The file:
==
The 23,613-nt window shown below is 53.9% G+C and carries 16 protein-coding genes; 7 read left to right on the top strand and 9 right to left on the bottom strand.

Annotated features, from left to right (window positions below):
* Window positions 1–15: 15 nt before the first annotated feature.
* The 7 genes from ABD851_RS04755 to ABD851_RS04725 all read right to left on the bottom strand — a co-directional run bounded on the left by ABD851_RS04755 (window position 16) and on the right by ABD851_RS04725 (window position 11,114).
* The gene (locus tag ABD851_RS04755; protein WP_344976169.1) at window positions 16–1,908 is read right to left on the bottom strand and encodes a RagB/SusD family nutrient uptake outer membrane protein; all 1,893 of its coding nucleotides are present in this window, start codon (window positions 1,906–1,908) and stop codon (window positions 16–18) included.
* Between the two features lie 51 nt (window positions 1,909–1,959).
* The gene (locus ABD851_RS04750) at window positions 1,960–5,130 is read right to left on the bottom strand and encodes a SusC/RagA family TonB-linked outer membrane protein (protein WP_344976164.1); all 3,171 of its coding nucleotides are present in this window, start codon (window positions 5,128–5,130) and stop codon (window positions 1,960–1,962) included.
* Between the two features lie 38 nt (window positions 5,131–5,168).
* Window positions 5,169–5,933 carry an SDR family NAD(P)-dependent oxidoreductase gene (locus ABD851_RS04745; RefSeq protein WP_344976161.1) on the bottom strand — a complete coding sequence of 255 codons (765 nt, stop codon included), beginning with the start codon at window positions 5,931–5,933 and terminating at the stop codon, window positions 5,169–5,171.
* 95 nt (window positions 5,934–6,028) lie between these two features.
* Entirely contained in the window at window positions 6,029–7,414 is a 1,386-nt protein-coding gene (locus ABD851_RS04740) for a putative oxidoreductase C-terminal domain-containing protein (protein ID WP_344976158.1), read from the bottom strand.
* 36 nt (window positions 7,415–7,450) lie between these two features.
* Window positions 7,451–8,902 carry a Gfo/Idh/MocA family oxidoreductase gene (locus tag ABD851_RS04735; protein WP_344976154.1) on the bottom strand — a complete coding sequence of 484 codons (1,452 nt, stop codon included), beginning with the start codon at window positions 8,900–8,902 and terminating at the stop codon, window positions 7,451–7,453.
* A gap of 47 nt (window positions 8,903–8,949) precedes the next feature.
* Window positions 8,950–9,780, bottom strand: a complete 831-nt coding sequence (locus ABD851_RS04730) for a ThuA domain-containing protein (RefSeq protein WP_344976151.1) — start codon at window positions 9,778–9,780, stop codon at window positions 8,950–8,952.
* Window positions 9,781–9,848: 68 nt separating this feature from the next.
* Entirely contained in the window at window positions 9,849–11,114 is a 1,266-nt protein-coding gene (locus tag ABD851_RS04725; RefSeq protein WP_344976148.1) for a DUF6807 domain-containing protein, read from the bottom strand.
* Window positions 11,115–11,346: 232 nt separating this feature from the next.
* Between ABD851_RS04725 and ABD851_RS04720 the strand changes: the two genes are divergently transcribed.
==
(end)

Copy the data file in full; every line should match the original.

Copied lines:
The 23,613-nt window shown below is 53.9% G+C and carries 16 protein-coding genes; 7 read left to right on the top strand and 9 right to left on the bottom strand.

Annotated features, from left to right (window positions below):
* Window positions 1–15: 15 nt before the first annotated feature.
* The 7 genes from ABD851_RS04755 to ABD851_RS04725 all read right to left on the bottom strand — a co-directional run bounded on the left by ABD851_RS04755 (window position 16) and on the right by ABD851_RS04725 (window position 11,114).
* The gene (locus tag ABD851_RS04755; protein WP_344976169.1) at window positions 16–1,908 is read right to left on the bottom strand and encodes a RagB/SusD family nutrient uptake outer membrane protein; all 1,893 of its coding nucleotides are present in this window, start codon (window positions 1,906–1,908) and stop codon (window positions 16–18) included.
* Between the two features lie 51 nt (window positions 1,909–1,959).
* The gene (locus ABD851_RS04750) at window positions 1,960–5,130 is read right to left on the bottom strand and encodes a SusC/RagA family TonB-linked outer membrane protein (protein WP_344976164.1); all 3,171 of its coding nucleotides are present in this window, start codon (window positions 5,128–5,130) and stop codon (window positions 1,960–1,962) included.
* Between the two features lie 38 nt (window positions 5,131–5,168).
* Window positions 5,169–5,933 carry an SDR family NAD(P)-dependent oxidoreductase gene (locus ABD851_RS04745; RefSeq protein WP_344976161.1) on the bottom strand — a complete coding sequence of 255 codons (765 nt, stop codon included), beginning with the start codon at window positions 5,931–5,933 and terminating at the stop codon, window positions 5,169–5,171.
* 95 nt (window positions 5,934–6,028) lie between these two features.
* Entirely contained in the window at window positions 6,029–7,414 is a 1,386-nt protein-coding gene (locus ABD851_RS04740) for a putative oxidoreductase C-terminal domain-containing protein (protein ID WP_344976158.1), read from the bottom strand.
* 36 nt (window positions 7,415–7,450) lie between these two features.
* Window positions 7,451–8,902 carry a Gfo/Idh/MocA family oxidoreductase gene (locus tag ABD851_RS04735; protein WP_344976154.1) on the bottom strand — a complete coding sequence of 484 codons (1,452 nt, stop codon included), beginning with the start codon at window positions 8,900–8,902 and terminating at the stop codon, window positions 7,451–7,453.
* A gap of 47 nt (window positions 8,903–8,949) precedes the next feature.
* Window positions 8,950–9,780, bottom strand: a complete 831-nt coding sequence (locus ABD851_RS04730) for a ThuA domain-containing protein (RefSeq protein WP_344976151.1) — start codon at window positions 9,778–9,780, stop codon at window positions 8,950–8,952.
* Window positions 9,781–9,848: 68 nt separating this feature from the next.
* Entirely contained in the window at window positions 9,849–11,114 is a 1,266-nt protein-coding gene (locus tag ABD851_RS04725; RefSeq protein WP_344976148.1) for a DUF6807 domain-containing protein, read from the bottom strand.
* Window positions 11,115–11,346: 232 nt separating this feature from the next.
* Between ABD851_RS04725 and ABD851_RS04720 the strand changes: the two genes are divergently transcribed.